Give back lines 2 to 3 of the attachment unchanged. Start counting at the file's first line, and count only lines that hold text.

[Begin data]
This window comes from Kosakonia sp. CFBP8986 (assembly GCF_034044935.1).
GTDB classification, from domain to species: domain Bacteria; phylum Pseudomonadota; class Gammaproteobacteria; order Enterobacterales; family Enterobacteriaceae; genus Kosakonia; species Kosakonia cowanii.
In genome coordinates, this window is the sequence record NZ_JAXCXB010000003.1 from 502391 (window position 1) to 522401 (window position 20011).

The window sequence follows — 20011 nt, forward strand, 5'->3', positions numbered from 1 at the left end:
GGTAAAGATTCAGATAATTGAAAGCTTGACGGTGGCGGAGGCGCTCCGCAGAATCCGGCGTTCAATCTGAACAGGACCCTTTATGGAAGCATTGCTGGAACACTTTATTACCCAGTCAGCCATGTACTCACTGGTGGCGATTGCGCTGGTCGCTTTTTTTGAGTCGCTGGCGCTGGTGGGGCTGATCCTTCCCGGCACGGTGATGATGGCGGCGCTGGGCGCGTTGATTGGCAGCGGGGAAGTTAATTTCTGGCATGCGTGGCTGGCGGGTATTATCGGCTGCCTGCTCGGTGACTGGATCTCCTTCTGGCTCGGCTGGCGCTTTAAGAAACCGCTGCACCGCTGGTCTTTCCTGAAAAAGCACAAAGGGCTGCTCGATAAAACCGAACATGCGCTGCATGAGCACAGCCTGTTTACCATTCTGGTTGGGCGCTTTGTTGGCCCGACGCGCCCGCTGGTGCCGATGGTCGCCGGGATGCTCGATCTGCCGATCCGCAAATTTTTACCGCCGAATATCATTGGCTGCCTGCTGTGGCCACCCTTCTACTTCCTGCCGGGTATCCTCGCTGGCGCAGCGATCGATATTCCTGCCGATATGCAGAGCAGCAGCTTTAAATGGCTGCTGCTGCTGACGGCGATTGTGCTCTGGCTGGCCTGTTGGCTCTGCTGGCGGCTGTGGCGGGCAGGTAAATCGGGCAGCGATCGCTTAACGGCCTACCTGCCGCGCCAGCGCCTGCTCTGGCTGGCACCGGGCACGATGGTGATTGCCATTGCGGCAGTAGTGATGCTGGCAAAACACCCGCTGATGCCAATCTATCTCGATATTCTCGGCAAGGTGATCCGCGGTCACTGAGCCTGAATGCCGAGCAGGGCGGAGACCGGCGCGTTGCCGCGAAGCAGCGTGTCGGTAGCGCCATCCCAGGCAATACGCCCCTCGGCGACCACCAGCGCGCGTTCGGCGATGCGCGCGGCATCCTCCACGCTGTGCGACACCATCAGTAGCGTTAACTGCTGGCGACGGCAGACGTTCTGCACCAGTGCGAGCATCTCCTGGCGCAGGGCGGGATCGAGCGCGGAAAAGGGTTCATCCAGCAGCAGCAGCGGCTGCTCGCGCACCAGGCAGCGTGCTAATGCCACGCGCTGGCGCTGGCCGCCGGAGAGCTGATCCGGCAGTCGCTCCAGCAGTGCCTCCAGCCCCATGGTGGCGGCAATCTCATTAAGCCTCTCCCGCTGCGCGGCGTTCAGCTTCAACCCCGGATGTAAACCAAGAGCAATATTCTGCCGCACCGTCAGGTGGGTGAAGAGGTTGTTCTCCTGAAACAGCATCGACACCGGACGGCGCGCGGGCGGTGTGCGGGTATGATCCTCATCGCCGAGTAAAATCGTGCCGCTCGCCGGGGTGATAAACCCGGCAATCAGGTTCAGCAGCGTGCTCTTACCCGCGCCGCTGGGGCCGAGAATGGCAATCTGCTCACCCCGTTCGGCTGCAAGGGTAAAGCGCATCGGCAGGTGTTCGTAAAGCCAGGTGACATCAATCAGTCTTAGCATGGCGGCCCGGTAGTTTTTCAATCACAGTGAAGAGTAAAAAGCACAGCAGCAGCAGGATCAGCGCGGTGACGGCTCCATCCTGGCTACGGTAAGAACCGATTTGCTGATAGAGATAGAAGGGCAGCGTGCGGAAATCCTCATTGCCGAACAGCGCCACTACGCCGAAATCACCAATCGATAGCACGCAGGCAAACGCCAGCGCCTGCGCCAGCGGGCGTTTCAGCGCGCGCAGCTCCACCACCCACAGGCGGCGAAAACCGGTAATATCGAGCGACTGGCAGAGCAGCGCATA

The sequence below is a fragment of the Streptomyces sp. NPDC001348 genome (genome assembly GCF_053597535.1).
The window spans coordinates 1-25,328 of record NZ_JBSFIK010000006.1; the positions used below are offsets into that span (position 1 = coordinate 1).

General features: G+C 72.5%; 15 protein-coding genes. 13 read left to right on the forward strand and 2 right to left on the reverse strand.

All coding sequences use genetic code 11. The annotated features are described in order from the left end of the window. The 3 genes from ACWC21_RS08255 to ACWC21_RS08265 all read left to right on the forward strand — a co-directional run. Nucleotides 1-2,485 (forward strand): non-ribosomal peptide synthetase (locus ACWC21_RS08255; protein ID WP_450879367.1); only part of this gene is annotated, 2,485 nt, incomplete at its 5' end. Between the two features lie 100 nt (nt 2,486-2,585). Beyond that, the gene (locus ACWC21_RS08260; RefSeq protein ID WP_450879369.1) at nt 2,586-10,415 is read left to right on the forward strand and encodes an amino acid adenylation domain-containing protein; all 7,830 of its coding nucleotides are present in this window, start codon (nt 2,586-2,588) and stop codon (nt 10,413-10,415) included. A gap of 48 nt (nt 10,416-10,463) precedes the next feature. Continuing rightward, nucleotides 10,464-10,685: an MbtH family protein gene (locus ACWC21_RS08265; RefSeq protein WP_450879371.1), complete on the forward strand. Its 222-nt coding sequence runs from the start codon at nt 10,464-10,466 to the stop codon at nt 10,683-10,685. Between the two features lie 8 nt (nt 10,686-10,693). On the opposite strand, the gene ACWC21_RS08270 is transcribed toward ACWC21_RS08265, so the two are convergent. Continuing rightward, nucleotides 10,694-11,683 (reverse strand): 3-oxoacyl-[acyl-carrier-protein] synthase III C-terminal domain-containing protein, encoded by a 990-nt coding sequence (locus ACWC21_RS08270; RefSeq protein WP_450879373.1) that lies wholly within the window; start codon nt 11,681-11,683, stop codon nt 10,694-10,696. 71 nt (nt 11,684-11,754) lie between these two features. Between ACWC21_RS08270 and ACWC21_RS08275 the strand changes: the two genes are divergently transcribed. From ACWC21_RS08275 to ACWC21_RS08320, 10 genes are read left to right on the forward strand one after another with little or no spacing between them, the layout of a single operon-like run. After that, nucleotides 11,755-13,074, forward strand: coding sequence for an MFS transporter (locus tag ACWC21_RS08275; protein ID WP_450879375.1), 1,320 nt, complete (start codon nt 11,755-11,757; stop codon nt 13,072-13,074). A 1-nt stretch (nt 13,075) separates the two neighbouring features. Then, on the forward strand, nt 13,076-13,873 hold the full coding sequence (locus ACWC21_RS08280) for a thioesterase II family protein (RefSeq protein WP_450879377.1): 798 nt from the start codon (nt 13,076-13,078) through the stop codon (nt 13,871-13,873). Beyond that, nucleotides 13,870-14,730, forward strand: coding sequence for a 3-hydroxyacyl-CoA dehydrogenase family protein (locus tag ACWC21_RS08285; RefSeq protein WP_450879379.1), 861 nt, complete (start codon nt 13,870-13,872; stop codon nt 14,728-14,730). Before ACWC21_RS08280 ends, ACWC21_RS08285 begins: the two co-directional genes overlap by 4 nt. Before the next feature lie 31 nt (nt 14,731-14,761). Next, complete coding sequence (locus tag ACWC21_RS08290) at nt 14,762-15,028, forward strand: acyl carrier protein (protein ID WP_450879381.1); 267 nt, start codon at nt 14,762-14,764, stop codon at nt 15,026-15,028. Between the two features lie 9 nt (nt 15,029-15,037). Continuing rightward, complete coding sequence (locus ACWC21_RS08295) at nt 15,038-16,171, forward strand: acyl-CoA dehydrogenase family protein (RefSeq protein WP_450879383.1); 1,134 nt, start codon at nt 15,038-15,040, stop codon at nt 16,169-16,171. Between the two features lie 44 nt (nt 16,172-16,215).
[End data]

GTDB classification, from domain to species: domain Bacteria; phylum Pseudomonadota; class Gammaproteobacteria; order Enterobacterales; family Enterobacteriaceae; genus Kosakonia; species Kosakonia cowanii.
In genome coordinates, this window is the sequence record NZ_JAXCXB010000003.1 from 502391 (window position 1) to 522401 (window position 20011).